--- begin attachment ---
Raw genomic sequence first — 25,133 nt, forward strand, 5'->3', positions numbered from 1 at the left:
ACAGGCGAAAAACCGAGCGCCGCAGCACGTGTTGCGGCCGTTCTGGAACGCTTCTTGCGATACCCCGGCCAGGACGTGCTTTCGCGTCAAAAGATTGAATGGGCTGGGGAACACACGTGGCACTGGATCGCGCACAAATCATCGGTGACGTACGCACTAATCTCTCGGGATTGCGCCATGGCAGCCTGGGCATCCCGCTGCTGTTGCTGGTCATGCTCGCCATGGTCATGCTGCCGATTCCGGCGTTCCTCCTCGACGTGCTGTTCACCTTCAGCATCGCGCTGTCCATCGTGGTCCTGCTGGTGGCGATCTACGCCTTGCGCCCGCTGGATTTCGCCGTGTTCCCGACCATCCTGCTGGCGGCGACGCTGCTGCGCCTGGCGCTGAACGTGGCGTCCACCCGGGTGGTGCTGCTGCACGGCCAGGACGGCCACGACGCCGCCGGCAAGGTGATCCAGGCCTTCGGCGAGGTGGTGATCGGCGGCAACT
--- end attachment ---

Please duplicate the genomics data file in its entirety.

Raw genomic sequence first — 25,133 nt, forward strand, 5'->3', positions numbered from 1 at the left:
ACAGGCGAAAAACCGAGCGCCGCAGCACGTGTTGCGGCCGTTCTGGAACGCTTCTTGCGATACCCCGGCCAGGACGTGCTTTCGCGTCAAAAGATTGAATGGGCTGGGGAACACACGTGGCACTGGATCGCGCACAAATCATCGGTGACGTACGCACTAATCTCTCGGGATTGCGCCATGGCAGCCTGGGCATCCCGCTGCTGTTGCTGGTCATGCTCGCCATGGTCATGCTGCCGATTCCGGCGTTCCTCCTCGACGTGCTGTTCACCTTCAGCATCGCGCTGTCCATCGTGGTCCTGCTGGTGGCGATCTACGCCTTGCGCCCGCTGGATTTCGCCGTGTTCCCGACCATCCTGCTGGCGGCGACGCTGCTGCGCCTGGCGCTGAACGTGGCGTCCACCCGGGTGGTGCTGCTGCACGGCCAGGACGGCCACGACGCCGCCGGCAAGGTGATCCAGGCCTTCGGCGAGGTGGTGATCGGCGGCAACT